India - Food Wastage

Updated: Sep 8, 2020

That India suffers from acute hunger is no secret, but what shocks is that roughly 40% of the food produced in India goes directly to a landfill. It is no surprise then, that even after adequate food production, India is home to the largest number of malnourished children in the world; upto 37% of all Indian kids below the age of 5 are underweight according to one report.

Some problems that dog the nation when it comes to adequate nutrition distribution are: inefficiency of government programs, lack of transparency in revenue generation, insufficient and inefficient storage facilities, and lack of comprehensive and accurate inventories. While the Indian Government had voiced the need for regulation of food wasted at hotels, restaurants and weddings, in early 2017, it hasn't yet specifically addressed concerns posed by the retail sector.

There are various practices we, the citizens of this nation, can adopt to tackle this issue.The University of Massachusetts, for example, came up with an innovative solution to their food surplus problem: “Food Cameras” were installed around campus under which extra or unwanted could be left. The cameras would post pictures of the items on social media with an enticing “COME AND GET ME” caption leading to a campus wide scavenger hunt and virtual elimination of wasted food..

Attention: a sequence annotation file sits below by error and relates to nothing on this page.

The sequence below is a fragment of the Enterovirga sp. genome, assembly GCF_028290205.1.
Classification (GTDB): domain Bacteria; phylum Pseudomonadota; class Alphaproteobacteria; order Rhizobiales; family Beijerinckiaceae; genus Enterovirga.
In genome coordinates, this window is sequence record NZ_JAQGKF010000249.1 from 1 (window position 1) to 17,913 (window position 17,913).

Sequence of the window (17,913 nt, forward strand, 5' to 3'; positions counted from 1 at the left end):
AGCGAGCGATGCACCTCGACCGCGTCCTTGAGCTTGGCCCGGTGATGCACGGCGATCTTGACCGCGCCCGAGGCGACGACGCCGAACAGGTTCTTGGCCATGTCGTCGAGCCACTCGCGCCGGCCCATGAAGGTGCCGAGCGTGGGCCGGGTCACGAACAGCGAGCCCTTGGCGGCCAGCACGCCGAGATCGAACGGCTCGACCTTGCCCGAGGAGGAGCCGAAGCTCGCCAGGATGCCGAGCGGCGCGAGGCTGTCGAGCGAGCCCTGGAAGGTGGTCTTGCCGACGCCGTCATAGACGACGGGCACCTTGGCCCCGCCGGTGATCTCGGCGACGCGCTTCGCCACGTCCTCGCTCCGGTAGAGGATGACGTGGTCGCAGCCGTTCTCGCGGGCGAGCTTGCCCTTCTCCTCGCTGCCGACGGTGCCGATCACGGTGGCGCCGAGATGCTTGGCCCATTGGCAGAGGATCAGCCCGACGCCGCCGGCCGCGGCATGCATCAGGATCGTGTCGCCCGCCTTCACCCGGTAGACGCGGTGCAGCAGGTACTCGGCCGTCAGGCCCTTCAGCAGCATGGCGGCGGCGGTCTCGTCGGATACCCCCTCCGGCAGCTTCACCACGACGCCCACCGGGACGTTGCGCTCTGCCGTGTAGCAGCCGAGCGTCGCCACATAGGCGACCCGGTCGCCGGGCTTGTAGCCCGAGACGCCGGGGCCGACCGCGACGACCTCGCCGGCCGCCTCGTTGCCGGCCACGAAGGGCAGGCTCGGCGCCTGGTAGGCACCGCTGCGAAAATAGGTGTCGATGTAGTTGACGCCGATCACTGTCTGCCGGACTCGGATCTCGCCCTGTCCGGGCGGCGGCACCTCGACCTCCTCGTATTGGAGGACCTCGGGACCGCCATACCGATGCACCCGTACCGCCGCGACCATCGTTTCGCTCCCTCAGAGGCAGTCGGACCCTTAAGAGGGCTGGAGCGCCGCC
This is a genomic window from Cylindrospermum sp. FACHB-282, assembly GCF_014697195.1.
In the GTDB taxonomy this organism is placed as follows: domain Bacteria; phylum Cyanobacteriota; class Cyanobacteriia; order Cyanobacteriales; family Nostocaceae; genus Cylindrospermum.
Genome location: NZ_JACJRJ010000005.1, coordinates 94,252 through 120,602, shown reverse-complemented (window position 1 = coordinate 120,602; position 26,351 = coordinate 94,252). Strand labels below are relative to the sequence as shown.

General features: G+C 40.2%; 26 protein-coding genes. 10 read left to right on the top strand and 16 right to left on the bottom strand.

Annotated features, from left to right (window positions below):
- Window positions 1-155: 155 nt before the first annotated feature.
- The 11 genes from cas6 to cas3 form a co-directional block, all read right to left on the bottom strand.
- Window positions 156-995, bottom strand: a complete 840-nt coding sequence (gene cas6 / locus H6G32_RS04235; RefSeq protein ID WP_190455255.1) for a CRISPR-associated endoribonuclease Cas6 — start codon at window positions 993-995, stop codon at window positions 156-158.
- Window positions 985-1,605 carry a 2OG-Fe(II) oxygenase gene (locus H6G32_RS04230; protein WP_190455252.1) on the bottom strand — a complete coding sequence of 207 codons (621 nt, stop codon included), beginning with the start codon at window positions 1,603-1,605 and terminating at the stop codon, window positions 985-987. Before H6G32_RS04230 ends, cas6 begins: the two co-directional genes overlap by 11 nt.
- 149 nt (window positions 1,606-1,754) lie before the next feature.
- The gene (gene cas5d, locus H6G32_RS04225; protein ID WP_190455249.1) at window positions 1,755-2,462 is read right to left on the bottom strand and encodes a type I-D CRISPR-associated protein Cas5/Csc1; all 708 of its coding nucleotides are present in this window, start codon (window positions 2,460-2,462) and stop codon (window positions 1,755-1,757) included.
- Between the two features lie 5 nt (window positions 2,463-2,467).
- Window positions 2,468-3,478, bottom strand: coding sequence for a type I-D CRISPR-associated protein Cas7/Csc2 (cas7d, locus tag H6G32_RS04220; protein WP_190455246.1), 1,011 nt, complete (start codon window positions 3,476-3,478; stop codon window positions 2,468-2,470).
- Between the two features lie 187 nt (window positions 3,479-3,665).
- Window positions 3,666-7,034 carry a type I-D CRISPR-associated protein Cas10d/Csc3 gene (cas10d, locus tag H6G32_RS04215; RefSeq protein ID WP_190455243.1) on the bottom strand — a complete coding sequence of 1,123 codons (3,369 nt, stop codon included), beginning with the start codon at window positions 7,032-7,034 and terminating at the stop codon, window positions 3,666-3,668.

Some Simpler ways to reduce nip this problem in the bud are:


1. Shop efficiently: Never go shopping on an empty stomach. The sight and smell of the food will entice you into buying things you wouldn’t normally purchase. Also, just because something is on sale doesn’t mean you need 10 boxes of it, buy just what you need.



2. Proper food storage: Investing in good quality airtight food containers saves money in the long run. Also understanding the proper way to store different types of food can increase their shelf life..





3. Understand Best Before dates: Some dates on products can be misleading. “Best before” doesn’t really mean the food needs to be binned. Although it is best to tread on the side of caution, if something smells and looks alright, it is probably safe to consume past the mentioned date.

4. Leftovers: Friends not foes: Although they sound unappealing, leftovers can be given a new lease on life by refreshing its sauce with a squeeze of lemon or adding some grated cheese or fresh veggies to amp up the oomph. There are literally dozens of youtube channels dedicated to helping you do just that.


5. Composting- A small garden or even a large pot can be used to compost kitchen scraps, turning them into the perfect plant food. All you need is organic matter, a soil base and some patience to turn dirt to gold.

6. Share- Sharing of excess food is a win-win: not only does it eliminate waste but also helps feed the needy. Many apps have been developed to help connect the dots and make a small dent in this Goliath problem.


Credits

Tauqir | Editing & Proofreading

Mail us for any queries to

 info@swantree.org

Our Network

Hyderabad, India     |     Nottingham, UK     |     Al Khobar, KSA

JOIN THE GROUP OF GREENHEADS WHO FOLLOW SWANTREE'S BLOG AND SOCIAL MEDIA

  • Artboard 3
  • Artboard 2
  • Artboard 5
  • Artboard 4